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Limits involving exponential functions

  1. Aug 14, 2009 #1
    1. The problem statement, all variables and given/known data

    I was studying L'Hopital's rule and how to deal with indeterminate forms of the type 0^0.

    It's not clear to me how lim e^f(x) = e^lim f(x).

    In wikipedia http://en.wikipedia.org/wiki/L%27H%C3%B4pital%27s_rule" [Broken] (under other indeterminate forms)
    it says "It is valid to move the limit inside the exponential function because the exponential function is continuous".

    But that would mean lim(x->a) e^f(x) = e^f(a).

    2. Relevant equations



    3. The attempt at a solution
    1. The problem statement, all variables and given/known data



    2. Relevant equations



    3. The attempt at a solution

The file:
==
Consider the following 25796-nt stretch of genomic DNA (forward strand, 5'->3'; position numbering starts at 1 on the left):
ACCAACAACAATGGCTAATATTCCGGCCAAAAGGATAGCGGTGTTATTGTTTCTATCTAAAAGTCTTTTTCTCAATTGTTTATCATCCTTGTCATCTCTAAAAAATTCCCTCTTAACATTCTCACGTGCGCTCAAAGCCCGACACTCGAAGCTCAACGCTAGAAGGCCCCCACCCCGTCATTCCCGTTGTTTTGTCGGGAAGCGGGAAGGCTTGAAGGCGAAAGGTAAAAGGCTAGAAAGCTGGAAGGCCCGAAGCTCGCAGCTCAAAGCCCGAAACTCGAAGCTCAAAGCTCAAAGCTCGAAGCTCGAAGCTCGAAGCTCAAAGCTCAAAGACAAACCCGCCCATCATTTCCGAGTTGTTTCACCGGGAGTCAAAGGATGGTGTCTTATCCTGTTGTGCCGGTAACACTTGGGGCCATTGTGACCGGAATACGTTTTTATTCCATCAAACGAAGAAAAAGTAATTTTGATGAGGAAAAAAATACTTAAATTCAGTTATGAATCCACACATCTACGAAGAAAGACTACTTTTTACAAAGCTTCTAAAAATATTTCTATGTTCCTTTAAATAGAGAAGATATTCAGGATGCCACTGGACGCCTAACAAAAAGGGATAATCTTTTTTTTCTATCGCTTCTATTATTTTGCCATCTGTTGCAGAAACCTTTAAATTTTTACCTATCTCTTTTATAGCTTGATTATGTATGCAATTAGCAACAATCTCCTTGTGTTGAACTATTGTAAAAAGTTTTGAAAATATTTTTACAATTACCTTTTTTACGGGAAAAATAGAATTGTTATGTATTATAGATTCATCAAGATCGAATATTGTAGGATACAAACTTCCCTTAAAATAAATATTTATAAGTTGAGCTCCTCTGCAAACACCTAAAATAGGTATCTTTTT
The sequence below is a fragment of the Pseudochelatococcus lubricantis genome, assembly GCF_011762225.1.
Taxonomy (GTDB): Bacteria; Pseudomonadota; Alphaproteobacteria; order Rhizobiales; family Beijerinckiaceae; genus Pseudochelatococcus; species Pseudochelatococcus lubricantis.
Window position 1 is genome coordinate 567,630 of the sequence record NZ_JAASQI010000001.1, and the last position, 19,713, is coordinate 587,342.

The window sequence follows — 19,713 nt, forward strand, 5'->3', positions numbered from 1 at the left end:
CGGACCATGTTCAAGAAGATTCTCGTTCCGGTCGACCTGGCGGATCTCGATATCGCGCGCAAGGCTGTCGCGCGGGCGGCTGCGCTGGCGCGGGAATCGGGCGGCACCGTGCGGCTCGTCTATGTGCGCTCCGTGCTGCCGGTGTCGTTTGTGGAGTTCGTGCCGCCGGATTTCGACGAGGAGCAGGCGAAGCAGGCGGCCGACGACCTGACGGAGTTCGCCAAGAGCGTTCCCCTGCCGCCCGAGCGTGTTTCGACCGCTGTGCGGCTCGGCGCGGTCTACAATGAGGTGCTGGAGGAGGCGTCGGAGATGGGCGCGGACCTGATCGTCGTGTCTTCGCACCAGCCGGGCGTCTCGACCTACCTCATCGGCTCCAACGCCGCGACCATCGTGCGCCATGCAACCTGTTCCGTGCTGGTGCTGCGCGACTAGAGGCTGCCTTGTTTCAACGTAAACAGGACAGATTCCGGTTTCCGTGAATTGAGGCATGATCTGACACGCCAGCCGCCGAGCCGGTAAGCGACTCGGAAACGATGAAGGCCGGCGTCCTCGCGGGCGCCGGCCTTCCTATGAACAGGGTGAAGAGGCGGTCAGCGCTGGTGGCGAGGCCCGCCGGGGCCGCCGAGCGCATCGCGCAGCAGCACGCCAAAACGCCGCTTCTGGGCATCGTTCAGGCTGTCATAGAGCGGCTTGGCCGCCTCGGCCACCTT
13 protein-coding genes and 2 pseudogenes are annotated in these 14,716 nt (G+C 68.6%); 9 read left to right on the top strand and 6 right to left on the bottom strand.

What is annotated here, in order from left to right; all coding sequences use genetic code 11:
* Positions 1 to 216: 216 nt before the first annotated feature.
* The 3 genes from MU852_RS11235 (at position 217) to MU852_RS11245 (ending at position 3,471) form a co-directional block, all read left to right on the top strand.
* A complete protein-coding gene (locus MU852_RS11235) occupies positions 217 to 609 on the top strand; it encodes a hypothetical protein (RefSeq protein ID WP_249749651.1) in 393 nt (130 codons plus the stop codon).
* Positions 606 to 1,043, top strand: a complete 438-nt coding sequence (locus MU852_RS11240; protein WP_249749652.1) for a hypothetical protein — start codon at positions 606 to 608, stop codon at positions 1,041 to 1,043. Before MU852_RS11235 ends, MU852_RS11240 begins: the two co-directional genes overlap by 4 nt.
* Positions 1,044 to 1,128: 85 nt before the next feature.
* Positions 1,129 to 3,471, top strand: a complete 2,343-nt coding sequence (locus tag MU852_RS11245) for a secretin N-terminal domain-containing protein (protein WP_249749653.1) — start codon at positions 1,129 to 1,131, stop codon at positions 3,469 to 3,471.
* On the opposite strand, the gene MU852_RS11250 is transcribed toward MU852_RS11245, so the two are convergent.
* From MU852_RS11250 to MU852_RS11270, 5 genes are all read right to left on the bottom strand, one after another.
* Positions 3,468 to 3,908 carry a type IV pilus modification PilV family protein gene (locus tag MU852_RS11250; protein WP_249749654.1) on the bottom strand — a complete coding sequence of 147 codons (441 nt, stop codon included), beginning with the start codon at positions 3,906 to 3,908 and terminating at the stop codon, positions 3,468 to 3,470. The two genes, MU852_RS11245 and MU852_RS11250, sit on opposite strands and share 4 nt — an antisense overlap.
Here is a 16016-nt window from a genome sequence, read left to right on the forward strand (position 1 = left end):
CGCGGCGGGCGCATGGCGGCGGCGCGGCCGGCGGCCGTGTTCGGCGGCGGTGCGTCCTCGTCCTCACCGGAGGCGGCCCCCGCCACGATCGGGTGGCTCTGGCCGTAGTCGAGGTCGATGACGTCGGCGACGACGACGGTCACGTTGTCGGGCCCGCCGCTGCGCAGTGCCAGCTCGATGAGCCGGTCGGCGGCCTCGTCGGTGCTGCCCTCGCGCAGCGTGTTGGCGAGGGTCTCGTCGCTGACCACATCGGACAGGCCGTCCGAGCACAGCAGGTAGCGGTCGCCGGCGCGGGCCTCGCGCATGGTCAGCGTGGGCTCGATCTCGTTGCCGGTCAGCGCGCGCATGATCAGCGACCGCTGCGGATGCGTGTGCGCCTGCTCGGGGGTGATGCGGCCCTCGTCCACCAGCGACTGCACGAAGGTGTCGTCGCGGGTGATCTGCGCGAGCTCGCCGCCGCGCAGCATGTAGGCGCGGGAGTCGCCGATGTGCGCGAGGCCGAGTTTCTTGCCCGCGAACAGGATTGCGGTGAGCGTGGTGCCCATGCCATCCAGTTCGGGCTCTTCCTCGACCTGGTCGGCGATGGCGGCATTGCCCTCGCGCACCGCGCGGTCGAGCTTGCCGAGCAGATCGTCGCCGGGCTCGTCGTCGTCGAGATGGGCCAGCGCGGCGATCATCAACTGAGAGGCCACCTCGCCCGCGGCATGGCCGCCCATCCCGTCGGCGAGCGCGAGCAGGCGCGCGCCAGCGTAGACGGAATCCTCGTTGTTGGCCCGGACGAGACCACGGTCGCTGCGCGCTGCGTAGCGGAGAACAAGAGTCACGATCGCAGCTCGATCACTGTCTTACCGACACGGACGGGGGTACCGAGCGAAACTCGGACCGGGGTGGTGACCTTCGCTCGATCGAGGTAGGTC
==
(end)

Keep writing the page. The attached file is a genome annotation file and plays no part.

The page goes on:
Last edited by a moderator: May 4, 2017
  2. jcsd
  3. Aug 14, 2009 #2

    rock.freak667

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    [tex]\lim_{x \rightarrow a}e^{f(x)} = e^{\lim_{x \rightarrow a} f(x)}[/tex]


    But for limx->af(x)=f(a) would only occur if f(x) is continuous at x=a
     
    Last edited: Aug 14, 2009
  4. Aug 14, 2009 #3
    Remember that f(x) may have issues at a, as mentioned above, even when it is part of e^f(x). You can move the limit inside the exponential, because the exponential itself doesn't have problem spots ("is continuous everywhere"), so it is only the f(x) inside that you have to deal with regarding the limit.
     
  5. Aug 14, 2009 #4
    Yea it makes sense, but is there some way to show this as a proof?
    For instance the basic limit properties such as lim(f + g) = lim f + lim g are proved.
     
  6. Aug 14, 2009 #5
    It should be straightforward to show from the limit definition of "continuous function" that if g is continous at L and [tex]\lim_{x\rightarrow a} f(x) = L[/tex], then [tex]\lim_{x\rightarrow a} g(f(x)) = g(L)[/tex].
     
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